Mental health and wellbeing can cost organisations in terms of decreased productivity, increased absence and individuals who are not working to their full potential. Deloitte reports that annually the cost of workplace mental health is £1,684 per employee, and investment in mental health offers, on average, a return of £5 for every pound spent.

Therefore, if individuals are equipped with the skills to notice issues in themselves and others and know how to obtain essential support, mental ill-health can be identified early, and support can be put in place or existing support can be accessed more confidently.

Training must be action orientated, not just a deluge of facts and figures. Training needs to be interactive, practical, and inclusive for maximum impact.

Mercer’s four-part mental health awareness training

Mercer collaborated with Make a Difference and identified mental health training should be accessible to all employees, focusing on areas that matter and add value.

“It’s irrelevant to name the regions of the brain and that much detail about neuroscience,” says Seidl, emphasising topics must be relevant to those digesting the information. “Mercer’s training is appropriate for all people, regardless of gender, age, and ethnicity, or if they are blue or white collar, and we have deliberately designed it like that.”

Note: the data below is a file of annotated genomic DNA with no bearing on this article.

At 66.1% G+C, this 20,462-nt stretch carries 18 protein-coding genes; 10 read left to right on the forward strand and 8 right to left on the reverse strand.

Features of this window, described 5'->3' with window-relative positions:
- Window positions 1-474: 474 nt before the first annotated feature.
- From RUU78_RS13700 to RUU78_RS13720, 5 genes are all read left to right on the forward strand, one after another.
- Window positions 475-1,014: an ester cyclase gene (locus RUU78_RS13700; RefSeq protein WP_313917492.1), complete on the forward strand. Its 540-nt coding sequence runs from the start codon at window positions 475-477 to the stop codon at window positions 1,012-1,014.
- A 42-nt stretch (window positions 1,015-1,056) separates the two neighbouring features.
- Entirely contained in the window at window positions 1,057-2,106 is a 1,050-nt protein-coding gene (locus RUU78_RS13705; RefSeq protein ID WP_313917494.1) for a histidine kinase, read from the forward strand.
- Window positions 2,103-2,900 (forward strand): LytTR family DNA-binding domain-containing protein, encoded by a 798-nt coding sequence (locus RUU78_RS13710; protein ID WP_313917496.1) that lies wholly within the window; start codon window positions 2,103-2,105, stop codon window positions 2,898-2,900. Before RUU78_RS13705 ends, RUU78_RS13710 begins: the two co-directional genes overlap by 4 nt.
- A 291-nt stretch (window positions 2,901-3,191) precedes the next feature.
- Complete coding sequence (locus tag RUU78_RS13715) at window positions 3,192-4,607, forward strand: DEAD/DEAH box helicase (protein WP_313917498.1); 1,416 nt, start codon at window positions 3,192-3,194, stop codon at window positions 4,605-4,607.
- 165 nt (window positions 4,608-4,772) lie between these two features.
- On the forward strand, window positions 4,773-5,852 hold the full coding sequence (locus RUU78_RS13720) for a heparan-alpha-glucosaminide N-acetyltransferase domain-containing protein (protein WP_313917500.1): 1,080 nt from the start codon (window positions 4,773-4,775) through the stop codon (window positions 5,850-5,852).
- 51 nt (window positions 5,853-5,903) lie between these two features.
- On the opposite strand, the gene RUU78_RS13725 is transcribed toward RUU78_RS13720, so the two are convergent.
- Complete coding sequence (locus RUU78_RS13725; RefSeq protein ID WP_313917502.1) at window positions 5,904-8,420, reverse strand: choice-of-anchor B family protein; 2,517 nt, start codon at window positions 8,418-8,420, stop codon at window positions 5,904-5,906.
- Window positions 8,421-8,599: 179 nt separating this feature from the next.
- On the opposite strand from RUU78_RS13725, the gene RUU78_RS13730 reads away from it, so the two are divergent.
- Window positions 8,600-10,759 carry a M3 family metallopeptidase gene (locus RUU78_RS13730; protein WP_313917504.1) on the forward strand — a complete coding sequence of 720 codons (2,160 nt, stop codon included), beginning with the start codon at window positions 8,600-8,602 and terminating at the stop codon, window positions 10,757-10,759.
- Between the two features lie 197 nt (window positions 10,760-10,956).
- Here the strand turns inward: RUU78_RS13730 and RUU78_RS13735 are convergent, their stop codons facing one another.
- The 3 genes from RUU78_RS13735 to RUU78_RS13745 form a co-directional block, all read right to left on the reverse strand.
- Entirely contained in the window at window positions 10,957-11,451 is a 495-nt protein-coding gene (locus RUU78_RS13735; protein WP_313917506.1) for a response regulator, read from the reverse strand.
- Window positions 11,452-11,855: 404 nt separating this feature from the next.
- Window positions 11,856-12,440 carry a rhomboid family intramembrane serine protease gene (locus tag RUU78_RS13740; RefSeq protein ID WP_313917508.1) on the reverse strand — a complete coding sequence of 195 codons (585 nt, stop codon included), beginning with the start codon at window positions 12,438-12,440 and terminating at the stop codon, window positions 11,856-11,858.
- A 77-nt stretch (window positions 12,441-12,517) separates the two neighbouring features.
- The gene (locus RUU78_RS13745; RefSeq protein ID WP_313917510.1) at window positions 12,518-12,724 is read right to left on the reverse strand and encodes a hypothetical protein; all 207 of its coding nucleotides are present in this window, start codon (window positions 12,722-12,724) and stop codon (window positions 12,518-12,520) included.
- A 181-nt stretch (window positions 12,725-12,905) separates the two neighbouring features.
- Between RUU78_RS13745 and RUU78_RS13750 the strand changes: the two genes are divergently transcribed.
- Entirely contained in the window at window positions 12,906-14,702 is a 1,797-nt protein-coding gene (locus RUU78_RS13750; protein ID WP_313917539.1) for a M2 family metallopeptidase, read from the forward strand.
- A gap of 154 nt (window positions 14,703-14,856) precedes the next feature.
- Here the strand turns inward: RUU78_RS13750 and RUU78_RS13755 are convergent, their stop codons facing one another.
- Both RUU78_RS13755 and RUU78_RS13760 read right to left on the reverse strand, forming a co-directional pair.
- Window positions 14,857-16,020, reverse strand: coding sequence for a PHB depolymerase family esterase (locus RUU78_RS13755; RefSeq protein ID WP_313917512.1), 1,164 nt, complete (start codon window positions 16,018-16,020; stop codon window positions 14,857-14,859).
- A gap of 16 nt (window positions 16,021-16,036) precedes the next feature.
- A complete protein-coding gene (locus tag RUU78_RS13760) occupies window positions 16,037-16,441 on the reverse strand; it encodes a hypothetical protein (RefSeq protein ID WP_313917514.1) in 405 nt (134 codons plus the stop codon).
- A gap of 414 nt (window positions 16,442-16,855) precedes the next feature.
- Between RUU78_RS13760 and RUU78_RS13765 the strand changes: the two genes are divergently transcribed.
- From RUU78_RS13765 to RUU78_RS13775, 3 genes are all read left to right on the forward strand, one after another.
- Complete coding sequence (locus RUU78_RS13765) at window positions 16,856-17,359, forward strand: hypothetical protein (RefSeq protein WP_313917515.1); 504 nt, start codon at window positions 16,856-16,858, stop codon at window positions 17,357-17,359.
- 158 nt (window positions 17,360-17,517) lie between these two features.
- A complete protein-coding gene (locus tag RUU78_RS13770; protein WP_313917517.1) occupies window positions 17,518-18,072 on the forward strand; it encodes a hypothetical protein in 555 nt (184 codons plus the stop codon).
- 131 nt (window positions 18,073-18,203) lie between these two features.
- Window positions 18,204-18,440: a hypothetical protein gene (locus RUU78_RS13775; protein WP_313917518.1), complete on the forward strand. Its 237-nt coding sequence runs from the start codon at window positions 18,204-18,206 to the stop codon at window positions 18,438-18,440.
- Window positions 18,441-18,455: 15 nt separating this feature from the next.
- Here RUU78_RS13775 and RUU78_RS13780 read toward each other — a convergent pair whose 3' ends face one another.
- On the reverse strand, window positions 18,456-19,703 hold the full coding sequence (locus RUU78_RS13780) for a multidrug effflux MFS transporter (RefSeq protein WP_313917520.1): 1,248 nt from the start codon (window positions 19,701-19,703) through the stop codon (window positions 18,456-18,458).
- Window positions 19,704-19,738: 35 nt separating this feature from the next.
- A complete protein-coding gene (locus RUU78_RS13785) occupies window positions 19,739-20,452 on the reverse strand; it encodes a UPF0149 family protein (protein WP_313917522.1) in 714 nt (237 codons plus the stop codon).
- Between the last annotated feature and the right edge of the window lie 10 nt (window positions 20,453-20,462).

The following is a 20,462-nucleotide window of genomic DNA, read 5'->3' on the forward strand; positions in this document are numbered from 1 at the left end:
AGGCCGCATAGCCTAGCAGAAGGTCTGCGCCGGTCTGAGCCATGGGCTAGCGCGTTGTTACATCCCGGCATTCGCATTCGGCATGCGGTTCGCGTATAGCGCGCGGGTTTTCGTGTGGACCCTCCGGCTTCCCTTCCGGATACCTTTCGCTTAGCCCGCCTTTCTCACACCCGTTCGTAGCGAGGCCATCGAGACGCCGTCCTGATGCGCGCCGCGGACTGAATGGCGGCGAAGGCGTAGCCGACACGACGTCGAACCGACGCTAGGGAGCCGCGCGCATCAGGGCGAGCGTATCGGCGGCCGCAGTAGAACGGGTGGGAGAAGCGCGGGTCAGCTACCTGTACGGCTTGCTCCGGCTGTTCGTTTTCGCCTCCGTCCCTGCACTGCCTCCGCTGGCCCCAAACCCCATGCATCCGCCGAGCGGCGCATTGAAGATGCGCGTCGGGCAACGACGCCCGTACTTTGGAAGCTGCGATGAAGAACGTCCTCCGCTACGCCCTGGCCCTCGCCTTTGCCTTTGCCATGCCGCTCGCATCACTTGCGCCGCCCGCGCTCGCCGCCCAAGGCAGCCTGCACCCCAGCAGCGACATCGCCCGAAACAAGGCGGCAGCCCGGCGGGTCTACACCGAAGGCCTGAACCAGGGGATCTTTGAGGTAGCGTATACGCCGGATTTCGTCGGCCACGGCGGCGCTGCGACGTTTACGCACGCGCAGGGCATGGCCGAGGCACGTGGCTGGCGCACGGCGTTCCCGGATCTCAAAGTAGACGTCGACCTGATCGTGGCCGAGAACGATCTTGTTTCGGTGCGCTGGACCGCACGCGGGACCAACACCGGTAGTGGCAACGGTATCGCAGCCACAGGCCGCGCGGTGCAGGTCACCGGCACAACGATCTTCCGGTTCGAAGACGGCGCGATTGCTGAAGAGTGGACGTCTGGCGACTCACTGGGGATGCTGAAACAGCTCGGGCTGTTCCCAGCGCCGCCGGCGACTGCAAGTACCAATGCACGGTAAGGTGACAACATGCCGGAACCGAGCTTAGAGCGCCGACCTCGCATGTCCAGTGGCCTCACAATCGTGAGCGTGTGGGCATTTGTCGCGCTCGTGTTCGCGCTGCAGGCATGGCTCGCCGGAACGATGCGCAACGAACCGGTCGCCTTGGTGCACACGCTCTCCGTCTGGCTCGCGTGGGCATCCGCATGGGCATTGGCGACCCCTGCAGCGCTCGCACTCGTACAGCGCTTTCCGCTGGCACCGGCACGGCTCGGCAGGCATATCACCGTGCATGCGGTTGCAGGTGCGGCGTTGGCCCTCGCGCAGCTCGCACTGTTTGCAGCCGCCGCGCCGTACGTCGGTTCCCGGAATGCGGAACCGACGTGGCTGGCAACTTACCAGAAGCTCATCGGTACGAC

Mercer’s philosophy is mental health awareness is for all and less is more. Their training is short and snappy and contains four modules, each lasting ten minutes.

Seidl adds that there is no complicated psychological jargon, only engaging “dramatised learning content”. He adds ‘We worked with actors so you can see their facial expressions etc., there are celebrity interviews and expert comments from me only where necessary,” he says.

The four modules are resilience, empathy, self-care and engagement. Most of the modules recognise individuals are not always born with the skills needed to support both their own and their peers’ mental health.

In reference to the empathy module, Seidl notes it is a skill which can be learned. “Research shows that those with high levels of empathy benefit less from training than those with low levels because they have more to catch up on,” he says.

“The module shows how we can learn to take another person’s perspective, without trying to walk in their shoes, which is not possible, and there are simple visual exercises to help with that.”

Meanwhile, the engagement module also has a ripple effect across the culture of the organisation in terms of raising awareness of the issue across the business. “We need to reach out to other people and create some sort of grassroots movement of looking out for each other and having a workplace culture characterised by psychological safety, empathy and inclusion,” says Seidl.

The way Mercer’s training is structured, and Seidl himself, suggests mental health awareness in the workplace will not work with a quick one-off training session for some employees.

Instead, it should be all-inclusive and form part of  the core  of doing business. He concludes that such awareness “has to permeate the whole culture of the organisation.”

To find out more on how Mercer can help your HR function, register for this latest event here.